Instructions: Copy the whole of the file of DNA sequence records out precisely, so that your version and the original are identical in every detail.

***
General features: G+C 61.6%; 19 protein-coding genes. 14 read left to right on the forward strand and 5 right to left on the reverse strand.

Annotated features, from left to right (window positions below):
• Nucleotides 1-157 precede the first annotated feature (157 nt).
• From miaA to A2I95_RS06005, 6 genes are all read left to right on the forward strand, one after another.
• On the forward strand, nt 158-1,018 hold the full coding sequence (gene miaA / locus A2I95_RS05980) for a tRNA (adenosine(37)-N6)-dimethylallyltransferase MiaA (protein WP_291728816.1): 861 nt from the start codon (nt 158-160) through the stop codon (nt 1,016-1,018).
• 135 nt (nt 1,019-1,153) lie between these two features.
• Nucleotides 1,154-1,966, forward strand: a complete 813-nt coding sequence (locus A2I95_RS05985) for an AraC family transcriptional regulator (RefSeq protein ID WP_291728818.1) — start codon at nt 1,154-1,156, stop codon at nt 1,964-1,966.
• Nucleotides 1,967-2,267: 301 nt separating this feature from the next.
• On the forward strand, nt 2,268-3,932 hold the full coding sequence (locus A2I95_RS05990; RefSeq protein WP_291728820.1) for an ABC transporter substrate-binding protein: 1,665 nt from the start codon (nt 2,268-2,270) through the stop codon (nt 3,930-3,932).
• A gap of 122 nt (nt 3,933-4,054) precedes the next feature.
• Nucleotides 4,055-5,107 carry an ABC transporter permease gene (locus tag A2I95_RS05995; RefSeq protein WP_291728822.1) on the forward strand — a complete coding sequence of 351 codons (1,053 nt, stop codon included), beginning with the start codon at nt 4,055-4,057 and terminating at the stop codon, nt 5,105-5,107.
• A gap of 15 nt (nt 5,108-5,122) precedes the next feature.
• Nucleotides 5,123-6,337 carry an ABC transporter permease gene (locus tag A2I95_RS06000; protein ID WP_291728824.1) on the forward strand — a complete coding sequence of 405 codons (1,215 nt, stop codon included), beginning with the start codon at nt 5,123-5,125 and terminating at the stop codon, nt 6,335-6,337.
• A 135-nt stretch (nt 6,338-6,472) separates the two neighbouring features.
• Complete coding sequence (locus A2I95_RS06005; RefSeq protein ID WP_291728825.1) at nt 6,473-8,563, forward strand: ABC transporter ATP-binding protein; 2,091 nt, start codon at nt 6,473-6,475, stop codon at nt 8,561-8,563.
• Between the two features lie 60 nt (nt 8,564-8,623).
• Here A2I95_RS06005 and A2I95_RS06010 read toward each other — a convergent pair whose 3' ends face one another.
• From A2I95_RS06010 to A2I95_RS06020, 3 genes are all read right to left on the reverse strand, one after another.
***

General features: G+C 61.6%; 19 protein-coding genes. 14 read left to right on the forward strand and 5 right to left on the reverse strand.

Annotated features, from left to right (window positions below):
• Nucleotides 1-157 precede the first annotated feature (157 nt).
• From miaA to A2I95_RS06005, 6 genes are all read left to right on the forward strand, one after another.
• On the forward strand, nt 158-1,018 hold the full coding sequence (gene miaA / locus A2I95_RS05980) for a tRNA (adenosine(37)-N6)-dimethylallyltransferase MiaA (protein WP_291728816.1): 861 nt from the start codon (nt 158-160) through the stop codon (nt 1,016-1,018).
• 135 nt (nt 1,019-1,153) lie between these two features.
• Nucleotides 1,154-1,966, forward strand: a complete 813-nt coding sequence (locus A2I95_RS05985) for an AraC family transcriptional regulator (RefSeq protein ID WP_291728818.1) — start codon at nt 1,154-1,156, stop codon at nt 1,964-1,966.
• Nucleotides 1,967-2,267: 301 nt separating this feature from the next.
• On the forward strand, nt 2,268-3,932 hold the full coding sequence (locus A2I95_RS05990; RefSeq protein WP_291728820.1) for an ABC transporter substrate-binding protein: 1,665 nt from the start codon (nt 2,268-2,270) through the stop codon (nt 3,930-3,932).
• A gap of 122 nt (nt 3,933-4,054) precedes the next feature.
• Nucleotides 4,055-5,107 carry an ABC transporter permease gene (locus tag A2I95_RS05995; RefSeq protein WP_291728822.1) on the forward strand — a complete coding sequence of 351 codons (1,053 nt, stop codon included), beginning with the start codon at nt 4,055-4,057 and terminating at the stop codon, nt 5,105-5,107.
• A gap of 15 nt (nt 5,108-5,122) precedes the next feature.
• Nucleotides 5,123-6,337 carry an ABC transporter permease gene (locus tag A2I95_RS06000; protein ID WP_291728824.1) on the forward strand — a complete coding sequence of 405 codons (1,215 nt, stop codon included), beginning with the start codon at nt 5,123-5,125 and terminating at the stop codon, nt 6,335-6,337.
• A 135-nt stretch (nt 6,338-6,472) separates the two neighbouring features.
• Complete coding sequence (locus A2I95_RS06005; RefSeq protein ID WP_291728825.1) at nt 6,473-8,563, forward strand: ABC transporter ATP-binding protein; 2,091 nt, start codon at nt 6,473-6,475, stop codon at nt 8,561-8,563.
• Between the two features lie 60 nt (nt 8,564-8,623).
• Here A2I95_RS06005 and A2I95_RS06010 read toward each other — a convergent pair whose 3' ends face one another.
• From A2I95_RS06010 to A2I95_RS06020, 3 genes are all read right to left on the reverse strand, one after another.